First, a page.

Meier Medallions Restored

The restoration of the three medallions that grace the south façade of Radio City Music Hall was a major undertaking, involving considerable scholarship and metallurgical expertise.  These ornate metal-and-enamel plaques – each measuring an impressive 18 feet in diameter – were created in 1932 by the American mosaicist and painter Hildreth Meiere in collaboration with the master metal worker Oscar B. Bach.  It was a felicitous pairing of artistic talents.  Meiere, one the few women of the time working in the field of architectural decoration, was at the high point of her career.  Bach, the redoubtable technician, was one of the few people able to realize her elaborate – even audacious – designs.  Interestingly enough, Meiere’s medallions, which celebrate Dance, Drama, and Song, were among the first artistic works completed for the center and they have served as enduring emblems of Radio City Music Hall.

“What’s unique about these medallions,” notes Steven A. Tatti, who served as conservator on the project, “is that Meiere and Bach used the natural finishes of metals – which include copper, aluminum, brass, steel, and an aluminum alloy called duraluminum – to achieve their desired coloring effects.”  In execution, the medallions are wonderful examples of “high Art Deco,” he says.  The classically inspired figures, symbolizing the performing arts, are “highly stylized and theatrical, and their movement and energy manage to capture the whole feeling of Radio City and of the art of the 1930’s.”  The Meiere-Bach triptych, he adds, “is one of the truly great exterior sculptures of New York City.”

The medallions required attention because they had begun to show the effects of more than six decades of exposure to the elements of New York City.  In places, the artist’s brilliantly colored enamels were fading.  Portions of the steel armatures that secured the plaques to the Music Hall’s limestone façade had deteriorated.  So had areas of the steel frames that held sections of the design elements together.

The project, managed by Rockefeller Center’s Architecture, Planning, and Construction Dept. under the direction of vice president Alan Hantman, began in June 1993 and took four months to complete.  Hantman hired Tatti, a noted art conservator who has worked for the Smithsonian Institution and Corcoran Gallery of Art in Washington, DC, to supervise the restoration, and he selected Tallix, Inc. of Beacon, New York, to handle the highly specialized metal casting and fabrication work.  Tallix, one of the world’s largest and most respected foundries, fabricates metal sculptures for such noted artists as Frank Stella and Roy Lichenstein.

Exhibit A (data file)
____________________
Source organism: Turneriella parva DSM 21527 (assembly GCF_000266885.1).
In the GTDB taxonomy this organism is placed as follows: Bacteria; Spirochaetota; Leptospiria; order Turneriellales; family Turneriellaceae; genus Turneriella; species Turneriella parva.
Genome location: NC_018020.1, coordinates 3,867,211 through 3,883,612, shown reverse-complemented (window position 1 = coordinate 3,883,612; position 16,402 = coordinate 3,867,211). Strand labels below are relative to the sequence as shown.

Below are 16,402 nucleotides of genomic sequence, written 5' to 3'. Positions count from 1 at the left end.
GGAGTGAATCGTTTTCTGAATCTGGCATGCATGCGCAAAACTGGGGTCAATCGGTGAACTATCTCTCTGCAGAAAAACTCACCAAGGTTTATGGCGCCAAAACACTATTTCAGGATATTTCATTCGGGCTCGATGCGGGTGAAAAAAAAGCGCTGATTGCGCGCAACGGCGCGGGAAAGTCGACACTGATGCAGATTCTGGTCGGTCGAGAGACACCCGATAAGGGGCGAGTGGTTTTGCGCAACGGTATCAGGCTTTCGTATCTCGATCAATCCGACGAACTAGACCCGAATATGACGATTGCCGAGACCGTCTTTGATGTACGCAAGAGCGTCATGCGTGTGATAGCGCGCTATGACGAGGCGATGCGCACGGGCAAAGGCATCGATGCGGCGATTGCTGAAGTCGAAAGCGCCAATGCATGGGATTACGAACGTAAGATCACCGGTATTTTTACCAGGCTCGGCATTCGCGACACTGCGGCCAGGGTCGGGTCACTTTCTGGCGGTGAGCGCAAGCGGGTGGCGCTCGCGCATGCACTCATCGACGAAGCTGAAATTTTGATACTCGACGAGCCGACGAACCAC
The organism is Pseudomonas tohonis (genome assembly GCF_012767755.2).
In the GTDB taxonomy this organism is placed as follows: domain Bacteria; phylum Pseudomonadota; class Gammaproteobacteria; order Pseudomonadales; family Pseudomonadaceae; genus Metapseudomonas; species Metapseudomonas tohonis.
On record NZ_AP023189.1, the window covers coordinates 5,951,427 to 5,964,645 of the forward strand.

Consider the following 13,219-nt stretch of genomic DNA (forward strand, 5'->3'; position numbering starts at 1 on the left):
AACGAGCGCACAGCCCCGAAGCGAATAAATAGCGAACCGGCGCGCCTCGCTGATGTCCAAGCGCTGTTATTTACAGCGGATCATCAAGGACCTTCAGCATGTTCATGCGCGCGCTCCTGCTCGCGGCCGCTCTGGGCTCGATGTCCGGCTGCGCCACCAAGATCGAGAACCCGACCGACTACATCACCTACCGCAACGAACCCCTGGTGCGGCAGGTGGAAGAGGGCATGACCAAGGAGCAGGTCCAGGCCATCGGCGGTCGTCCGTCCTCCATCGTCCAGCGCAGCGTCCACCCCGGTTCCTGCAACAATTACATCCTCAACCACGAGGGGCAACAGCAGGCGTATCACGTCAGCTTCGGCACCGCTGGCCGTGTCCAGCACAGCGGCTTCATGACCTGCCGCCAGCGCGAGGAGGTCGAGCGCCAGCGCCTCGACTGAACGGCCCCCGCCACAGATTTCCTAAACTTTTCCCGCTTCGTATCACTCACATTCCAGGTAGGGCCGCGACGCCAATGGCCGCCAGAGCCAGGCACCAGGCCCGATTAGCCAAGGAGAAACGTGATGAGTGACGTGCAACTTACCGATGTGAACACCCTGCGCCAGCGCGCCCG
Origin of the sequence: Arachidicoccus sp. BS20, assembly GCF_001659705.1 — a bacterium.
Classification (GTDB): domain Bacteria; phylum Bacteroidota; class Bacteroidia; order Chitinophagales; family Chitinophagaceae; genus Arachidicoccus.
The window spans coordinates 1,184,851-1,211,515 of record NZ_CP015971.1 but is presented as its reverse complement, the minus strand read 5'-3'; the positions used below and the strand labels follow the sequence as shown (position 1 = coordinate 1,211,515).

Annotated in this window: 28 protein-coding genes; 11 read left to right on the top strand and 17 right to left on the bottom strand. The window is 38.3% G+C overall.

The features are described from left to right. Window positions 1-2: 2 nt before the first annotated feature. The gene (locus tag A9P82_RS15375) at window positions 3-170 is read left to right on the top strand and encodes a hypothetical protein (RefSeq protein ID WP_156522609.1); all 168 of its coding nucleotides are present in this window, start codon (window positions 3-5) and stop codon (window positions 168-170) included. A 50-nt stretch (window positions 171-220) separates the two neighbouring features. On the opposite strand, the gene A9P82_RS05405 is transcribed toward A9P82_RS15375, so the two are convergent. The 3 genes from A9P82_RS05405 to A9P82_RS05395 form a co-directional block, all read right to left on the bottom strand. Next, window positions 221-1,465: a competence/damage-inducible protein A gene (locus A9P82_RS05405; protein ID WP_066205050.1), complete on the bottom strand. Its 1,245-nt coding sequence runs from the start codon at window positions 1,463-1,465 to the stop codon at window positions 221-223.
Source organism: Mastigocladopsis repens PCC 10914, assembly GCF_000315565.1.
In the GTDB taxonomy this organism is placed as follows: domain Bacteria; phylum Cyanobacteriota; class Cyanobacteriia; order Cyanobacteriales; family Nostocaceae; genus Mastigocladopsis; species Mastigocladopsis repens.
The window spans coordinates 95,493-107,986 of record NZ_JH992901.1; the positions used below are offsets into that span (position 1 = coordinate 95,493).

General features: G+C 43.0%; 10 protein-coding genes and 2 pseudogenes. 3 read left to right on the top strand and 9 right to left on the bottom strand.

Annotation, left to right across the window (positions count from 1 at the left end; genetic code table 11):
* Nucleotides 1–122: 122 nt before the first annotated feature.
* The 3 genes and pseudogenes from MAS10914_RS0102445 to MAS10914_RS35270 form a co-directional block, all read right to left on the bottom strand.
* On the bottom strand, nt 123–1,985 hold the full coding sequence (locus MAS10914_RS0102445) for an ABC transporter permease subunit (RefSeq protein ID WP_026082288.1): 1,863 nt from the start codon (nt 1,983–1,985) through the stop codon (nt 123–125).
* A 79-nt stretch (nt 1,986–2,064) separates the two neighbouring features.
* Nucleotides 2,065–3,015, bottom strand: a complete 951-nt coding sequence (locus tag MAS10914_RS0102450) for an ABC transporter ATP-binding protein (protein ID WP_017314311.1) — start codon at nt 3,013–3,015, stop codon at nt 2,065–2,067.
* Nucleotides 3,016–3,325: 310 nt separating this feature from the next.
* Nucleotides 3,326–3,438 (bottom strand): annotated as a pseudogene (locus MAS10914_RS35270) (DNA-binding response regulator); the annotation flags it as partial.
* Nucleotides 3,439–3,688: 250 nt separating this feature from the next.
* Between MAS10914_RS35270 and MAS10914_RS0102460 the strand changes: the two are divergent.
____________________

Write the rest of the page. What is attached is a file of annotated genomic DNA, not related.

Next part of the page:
The first challenge was to dismantle the medallions safely.  All three plaques were constructed in steel sections attached to steel support armatures.  The armatures, in turn, were anchored to the building façade with brass sleeves set in lead.  These sleeves had to be removed carefully so as not to damage the sculptures or the building façade.  A hydraulic crane with a safety cage was used to remove the elements, which were then wrapped individually and transported to Tallix for restoration.

At Tallix, the hundreds of individual pieces of tarnished, and in some cases oxidized, metal had to be stripped, cleaned, refinished, and reassembled in new corrosion-resistant steel armatures and frames.  A reinforced fiberglass polyester resin was used to repair any holes or cracks in the design elements, and a silicone gasket material was applied to those areas where it was felt there might be potential for future ionic transfer and galvanic corrosion of metals.

As a final step prior to the medallion’s reinstallation, the Music Hall’s limestone façade was re-pointed and washed.

Because Rockefeller Center has been designated a national historic landmark as well as a New York City landmark, the National Park Service; the New York State Office of Parks, Recreation and Historic Preservation; and the New York City Landmarks Preservation Commission all took an active interest in the project, from its inception to its happy finale in October, when Hildreth Meiere’s medallions were replaced in their familiar spots 60 feet above street level, overlooking 50th Street.

“Nobody has ever done any restoration work on a mixed-metal sculpture of this scale before,” says Hantman.  “We’re very pleased with the high level of professionalism and cooperation exhibited on this project by the whole conservatorial team.”

The Art of Restoration, of Illumination, by C. Torello, D. DeCrette & M. Friedman, The Center Magazine of Rockefeller Center, Jan./Feb. 1994.

Granite Eagle Pennsylvania Station

Tatti conservator Steve Johnson begins cleaning and restoration of one of the famous granite eagles salvaged from the old Pennsylvania Station in New York City.  This eagle, now located in downtown Hicksville, NY, is undergoing a full conservation this summer by Steve Tatti’s Art Conservation Studio.  Check back in August to see it restored to its former grandeur with a newly carved beak in place.